I would estimate that I helped lead twice as many training sessions this year that followed an opt-in approach as ones that were required for all staff. I believe it is important for our schools to take a balanced approach and not let the pendulum swing too far in either direction. We have to know when to “push” ourselves and our colleagues and we also need to recognize when it is important to slow down, give ourselves some grace, and offer support to our colleagues. After all, we recognize that our students need different levels of instruction and support; hence, we should apply a similar philosophy for ourselves and our partners in education.
I’ll do my best to illustrate these thoughts. I’m not a runner. I never have been and likely never will be. However, roughly a decade ago I offered to run a half marathon with my wife. We trained together and agreed to run the entire race together. I had two goals - finish all 13.1 miles and don’t walk. I made it to the finish line, but while the first 10 miles felt ok, by mile 11 I had hit the wall. And yes, I began to walk. To my surprise, my normally positive and uplifting wife decided I needed a good kick in the pants (figuratively of course). I immediately began to run and made it another half mile before I chose to slow my pace and walk again. She got after me again and this repeated itself a couple more times in the final mile or two. I was glad she took this approach even though I vowed to never run another half marathon. But there we were a year later ready to run the same race. Although there were two key differences this time around. One, I trained twice as hard because I was even more determined not to walk. And two, we decided we didn’t need to run the entire race together. By mile 3, she was shot out of a cannon and I didn’t see her again until I finished the race. When I asked her how things had gone, she shared with me an interesting story. One of a man and woman who she had run next to for a majority of the race. In this case, the man pleaded with his wife to continue; although she begged for a chance to slow down and catch her breath. This continued until the finish line was in sight. With only a couple hundred yards to go, my wife had to jump out of the way after the woman collapsed right in front of her. She required medical assistance at the scene, but to the best of our knowledge she ended up ok. I think this story begs a few questions:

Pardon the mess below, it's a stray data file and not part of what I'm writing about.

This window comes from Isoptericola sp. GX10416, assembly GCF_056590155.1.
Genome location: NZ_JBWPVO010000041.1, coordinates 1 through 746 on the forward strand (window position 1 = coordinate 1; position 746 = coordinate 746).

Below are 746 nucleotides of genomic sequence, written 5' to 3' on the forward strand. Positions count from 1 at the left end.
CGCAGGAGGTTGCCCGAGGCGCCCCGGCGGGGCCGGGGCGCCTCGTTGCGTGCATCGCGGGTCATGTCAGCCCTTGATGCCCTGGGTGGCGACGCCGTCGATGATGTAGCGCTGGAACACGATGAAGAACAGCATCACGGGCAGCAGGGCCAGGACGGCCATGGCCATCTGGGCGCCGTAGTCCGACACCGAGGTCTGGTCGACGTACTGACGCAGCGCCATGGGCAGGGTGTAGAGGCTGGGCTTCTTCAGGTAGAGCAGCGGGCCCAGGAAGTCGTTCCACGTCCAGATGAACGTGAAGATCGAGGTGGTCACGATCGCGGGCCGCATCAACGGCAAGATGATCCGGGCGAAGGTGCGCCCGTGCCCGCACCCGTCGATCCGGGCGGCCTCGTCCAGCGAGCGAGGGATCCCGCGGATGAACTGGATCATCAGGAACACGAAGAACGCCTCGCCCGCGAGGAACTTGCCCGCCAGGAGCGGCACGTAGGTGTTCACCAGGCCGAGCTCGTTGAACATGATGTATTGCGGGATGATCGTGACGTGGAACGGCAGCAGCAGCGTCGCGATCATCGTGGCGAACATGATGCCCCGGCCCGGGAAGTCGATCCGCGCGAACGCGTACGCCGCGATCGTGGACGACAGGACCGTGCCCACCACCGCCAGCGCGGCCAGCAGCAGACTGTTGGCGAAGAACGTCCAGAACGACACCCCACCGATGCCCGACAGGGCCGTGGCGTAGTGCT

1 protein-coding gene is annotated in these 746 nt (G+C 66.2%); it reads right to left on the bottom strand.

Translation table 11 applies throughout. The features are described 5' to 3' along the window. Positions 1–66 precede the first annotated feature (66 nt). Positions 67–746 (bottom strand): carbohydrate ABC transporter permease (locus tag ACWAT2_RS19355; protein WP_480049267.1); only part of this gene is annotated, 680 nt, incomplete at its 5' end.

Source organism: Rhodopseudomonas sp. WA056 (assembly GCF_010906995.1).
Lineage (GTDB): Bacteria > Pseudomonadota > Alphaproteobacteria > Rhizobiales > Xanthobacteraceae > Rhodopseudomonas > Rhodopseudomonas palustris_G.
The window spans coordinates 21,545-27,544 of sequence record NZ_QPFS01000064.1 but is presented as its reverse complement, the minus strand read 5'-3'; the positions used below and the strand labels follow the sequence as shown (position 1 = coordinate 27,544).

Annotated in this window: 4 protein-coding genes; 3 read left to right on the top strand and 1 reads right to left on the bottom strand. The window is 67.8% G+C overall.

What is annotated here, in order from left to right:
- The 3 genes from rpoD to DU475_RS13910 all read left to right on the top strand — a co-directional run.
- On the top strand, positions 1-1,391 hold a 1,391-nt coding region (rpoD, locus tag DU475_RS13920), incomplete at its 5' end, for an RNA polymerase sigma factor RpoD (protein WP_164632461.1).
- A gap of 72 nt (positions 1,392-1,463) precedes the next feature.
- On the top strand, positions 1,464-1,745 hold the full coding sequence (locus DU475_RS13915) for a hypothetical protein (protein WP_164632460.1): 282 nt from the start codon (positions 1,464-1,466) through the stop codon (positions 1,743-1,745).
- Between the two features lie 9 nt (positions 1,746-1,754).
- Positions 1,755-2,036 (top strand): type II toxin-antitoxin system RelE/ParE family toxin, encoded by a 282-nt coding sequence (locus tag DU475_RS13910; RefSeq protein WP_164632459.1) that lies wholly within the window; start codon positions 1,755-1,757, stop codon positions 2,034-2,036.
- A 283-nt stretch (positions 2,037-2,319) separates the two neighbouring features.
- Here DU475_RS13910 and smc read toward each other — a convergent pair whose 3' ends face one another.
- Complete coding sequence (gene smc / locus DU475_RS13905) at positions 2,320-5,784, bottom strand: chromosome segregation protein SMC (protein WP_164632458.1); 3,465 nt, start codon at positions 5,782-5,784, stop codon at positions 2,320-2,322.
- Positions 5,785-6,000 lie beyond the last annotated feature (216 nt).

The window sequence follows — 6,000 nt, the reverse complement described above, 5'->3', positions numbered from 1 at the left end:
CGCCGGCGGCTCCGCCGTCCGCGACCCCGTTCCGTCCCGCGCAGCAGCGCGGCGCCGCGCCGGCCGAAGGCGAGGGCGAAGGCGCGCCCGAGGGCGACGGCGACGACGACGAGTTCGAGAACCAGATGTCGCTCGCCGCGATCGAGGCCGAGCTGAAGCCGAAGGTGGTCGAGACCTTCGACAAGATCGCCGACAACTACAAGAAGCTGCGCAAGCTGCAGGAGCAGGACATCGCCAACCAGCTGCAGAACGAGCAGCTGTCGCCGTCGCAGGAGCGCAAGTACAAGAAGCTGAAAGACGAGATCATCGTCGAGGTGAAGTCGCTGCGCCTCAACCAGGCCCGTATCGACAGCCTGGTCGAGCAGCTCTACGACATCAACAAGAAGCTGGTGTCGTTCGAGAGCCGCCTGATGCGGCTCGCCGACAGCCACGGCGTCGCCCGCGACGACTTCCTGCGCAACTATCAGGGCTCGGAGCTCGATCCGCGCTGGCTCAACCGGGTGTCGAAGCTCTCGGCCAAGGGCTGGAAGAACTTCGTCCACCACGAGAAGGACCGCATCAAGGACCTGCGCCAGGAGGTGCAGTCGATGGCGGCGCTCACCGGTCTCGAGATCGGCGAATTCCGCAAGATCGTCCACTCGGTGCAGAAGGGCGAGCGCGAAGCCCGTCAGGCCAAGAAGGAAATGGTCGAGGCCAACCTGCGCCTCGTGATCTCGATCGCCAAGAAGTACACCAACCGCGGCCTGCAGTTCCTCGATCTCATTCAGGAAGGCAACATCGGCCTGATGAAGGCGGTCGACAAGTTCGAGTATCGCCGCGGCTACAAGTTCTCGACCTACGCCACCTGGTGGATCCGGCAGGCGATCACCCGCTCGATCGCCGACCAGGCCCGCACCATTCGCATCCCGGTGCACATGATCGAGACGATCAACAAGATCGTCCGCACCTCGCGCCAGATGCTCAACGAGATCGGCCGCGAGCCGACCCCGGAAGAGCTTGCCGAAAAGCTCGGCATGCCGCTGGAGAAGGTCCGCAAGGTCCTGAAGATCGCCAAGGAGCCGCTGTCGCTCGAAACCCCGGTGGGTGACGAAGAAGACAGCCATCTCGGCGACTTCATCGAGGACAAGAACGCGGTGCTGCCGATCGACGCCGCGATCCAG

•When and how hard do we “push” ourselves? •When and how hard do we “push” others? •When do we ask for help? •What kind of help can we provide for the adults we work with?
Our school district set aside a considerable amount of money this year to pay a counseling agency to provide short term emotional support for staff who were interested. And while we estimated more staff would take advantage of this service, those who did recognized a need and hopefully also a benefit.
I invite you to take a look at our Grand Forks Public Schools year-end mental health report to see what other approaches we took to support our students and staff this year. We did our best to offer supports in every size :)
And thank you to the NCS3 team for supporting our team and the others around the country. This work is more important than ever!!
Geoff Gaukler Mental Health Coordinator, Grand Forks Public Schools